• "The Aunt Who Came to Dinner" made Magnum one of the first television shows to address the subject of Alzheimer's disease.
  • Special Effect Failure: The flying bats seen in "The Treasure of Kalaniopu'u" are obviously fake.
  • Tear Jerker: John Hillerman (Higgins) passed away at the age of 84 on 9 November 2017.
  • They Wasted a Perfectly Good Character: Charlie (Manu Tupou) in "The Curse of the King Kamehameha Club", a happy, laid back Hawaiian with a healthy sense of humor, who's also shown to be a kahuna at the end. Instead of appearing in future episodes to help Magnum with his cases, he's never seen again.
    • "Tropical Madness": Brice Harcourt (Roy Dotrice), a Chessmaster who manipulated Jennifer Chapman into romancing Higgins in revenge for what she thought was Higgins' betrayal of Harcourt and her mother. A Big Bad like Harcourt who had a prior history with Higgins would have had great potential for future storylines and Character Development for Higgins. Unfortunately, it turns out that Harcourt had no history with Higgins, simply targeting him in an attempt to steal art from Robin's Nest, and was completely dishonest with Jennifer, thus reducing him to a mere Gentleman Thief.
  • Unintentionally Unsympathetic: Subverted. In "Blind Justice", Magnum discovers that the man on trial for murdering his wife is actually innocent (she had committed suicide after years of his abuse), but that he had also gotten away with a different murder years earlier. When confronted with this fact by Magnum, the wife's mother, while her reasons are totally sympathetic, staunchly defends her cover-up of the suicide to get her son-in-law on trial. What even the episode itself doesn't touch on, however, is that the person whom the husband did murder likely had a family themselves and who would be denied justice by the mother-in-law's actions, though the episode ends before the trial's verdict.
    • The show makes it very clear he was found innocent of the first murder. He would have gotten away with the murder in all cases due to double jeopardy, and that is why they frame him for the suicide.
    • Luther Gillis, while a dedicated, legendary St. Louis private eye, is also a serious flake who abandoned his wife and kids, abandoned his loyal secretary-turned-fiancee at the altar, and even forgot his own son's name. And that's not even getting into his other traits that draw much of Magnum's ire.
    • While he had spent decades making an effort to lead a good, honest life, Theo Wolf in "Way of the Stalking Horse" still carried out a hit in Miami thirty years prior with no consequences until Driscoll got to him.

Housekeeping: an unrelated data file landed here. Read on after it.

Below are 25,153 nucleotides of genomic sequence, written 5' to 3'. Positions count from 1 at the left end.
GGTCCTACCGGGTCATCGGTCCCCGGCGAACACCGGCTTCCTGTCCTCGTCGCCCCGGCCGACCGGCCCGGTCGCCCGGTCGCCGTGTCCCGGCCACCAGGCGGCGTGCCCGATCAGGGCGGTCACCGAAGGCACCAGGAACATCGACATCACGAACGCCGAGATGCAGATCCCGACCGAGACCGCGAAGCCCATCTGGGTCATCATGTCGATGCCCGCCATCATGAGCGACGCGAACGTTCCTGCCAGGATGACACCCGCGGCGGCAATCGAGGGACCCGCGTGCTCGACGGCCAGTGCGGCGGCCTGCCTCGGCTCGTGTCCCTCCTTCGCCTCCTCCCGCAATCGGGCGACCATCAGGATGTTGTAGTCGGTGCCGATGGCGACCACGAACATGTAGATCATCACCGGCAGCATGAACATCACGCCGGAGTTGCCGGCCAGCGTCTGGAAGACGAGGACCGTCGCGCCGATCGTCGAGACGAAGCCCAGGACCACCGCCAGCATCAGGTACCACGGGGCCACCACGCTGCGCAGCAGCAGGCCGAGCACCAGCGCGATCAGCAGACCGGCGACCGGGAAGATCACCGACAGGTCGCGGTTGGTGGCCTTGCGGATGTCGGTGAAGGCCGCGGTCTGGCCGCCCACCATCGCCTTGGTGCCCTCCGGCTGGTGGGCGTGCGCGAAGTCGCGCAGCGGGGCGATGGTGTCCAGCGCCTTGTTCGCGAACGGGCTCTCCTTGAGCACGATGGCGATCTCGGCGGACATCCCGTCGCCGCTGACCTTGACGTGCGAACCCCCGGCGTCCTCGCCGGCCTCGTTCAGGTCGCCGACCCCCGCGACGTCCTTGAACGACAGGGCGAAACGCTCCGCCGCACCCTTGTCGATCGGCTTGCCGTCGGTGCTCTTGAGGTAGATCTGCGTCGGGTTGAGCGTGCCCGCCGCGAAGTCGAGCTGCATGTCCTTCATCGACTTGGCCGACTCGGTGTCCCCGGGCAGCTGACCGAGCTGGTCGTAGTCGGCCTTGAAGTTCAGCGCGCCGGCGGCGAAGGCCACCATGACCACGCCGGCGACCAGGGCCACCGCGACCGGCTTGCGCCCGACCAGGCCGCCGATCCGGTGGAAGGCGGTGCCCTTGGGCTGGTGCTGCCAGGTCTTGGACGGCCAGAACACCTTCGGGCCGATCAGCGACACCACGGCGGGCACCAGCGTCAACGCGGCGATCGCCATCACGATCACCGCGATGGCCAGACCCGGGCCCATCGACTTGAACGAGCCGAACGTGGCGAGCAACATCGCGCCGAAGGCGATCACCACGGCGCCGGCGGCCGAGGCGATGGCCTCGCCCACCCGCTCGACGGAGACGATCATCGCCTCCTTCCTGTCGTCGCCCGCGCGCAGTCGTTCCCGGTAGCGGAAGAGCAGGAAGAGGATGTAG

• Values Dissonance: Even though it was an homage to the original Sherlock Holmes stories, there is no way in hell Patrick MacNee in yellowface disguise would fly on television today.
    • Ivan calling T.C. by the "N" word in flashbacks was controversial even for the 1980s, but it certainly won't be said on U.S. network television now.
    • Edwin Clutterbuck in "Black on White" casually uses the "W" word to refer to Kenyans, and while done intentionally to highlight his racism and Smug Snake character, such usage could never happen today. Unsurprisingly, his uses of the word have often been edited out of UK airings.
    • "Tropical Madness" and "Smaller Than Life" use the word "m*dget" a lot more than would be deemed acceptable today, making Magnum's Running Gag in the former episode rather cringeworthy to hear.
    • "Jororo Farewell": Even though it was for Danny Linn escaping the kidnapper's plane without telling him, the last scene of Magnum preparing to spank him would be seen as incredibly harsh today.
    • In "Skin Deep", Magnum says that women don't shoot themselves, hence his suspicions concerning Erin Wolfe's supposed suicide. While suicides by gun among women are still uncommon, the deaths of Shauna Grant, Mary Kay Bergman and others have made Magnum's words ring quite hollow today.
    • Higgins in "Let the Punishment Fit the Crime" stages a production of The Mikado with a traditionally all-white cast, which goes on with no problemnote . Nowadays, he wouldn't be able to do so without public outcry.
    • "Luther Gillis: File #521": Good luck seeing an old woman being punched out cold for comedy on TV today.
    • Magnum, Rick, and T.C. calling Lady Ashley a "dog" from her photo in "Computer Date" comes off as cringingly sexist now.
    • With TV shows having gotten far more comfortable with allowing their heroes to be less than incorruptible white hats, it's downright bizarre seeing Magnum executing the despicable villain of "Did You See the Sunrise?" in the middle of his gloating about diplomatic immunity presented as some kind of shocking quasi-Moral Event Horizon.
    • "Squeeze Play": Taphie the Buzzette's line "Five years of high school, right down the drain.", clearly making her a Dumb Blonde, can go over the heads of many non-American viewers, such as in Canada, where many high schools do cover five yearsnote  if the area has no middle/junior high schools.
    • As garbage disposal units are far less common outside the U.S., Rick's mention of them in "Of Sound Mind" can come off as even more outlandish, adding to Magnum's disbelief in having to look out for them.
  • Values Resonance: Any time a female character is said to have an unusual lifestyle or arrangement (sexually or not), Magnum never judges them negatively for it. Considering this series literally aired in the Reagan-era Eighties, this aspect has aged quite well.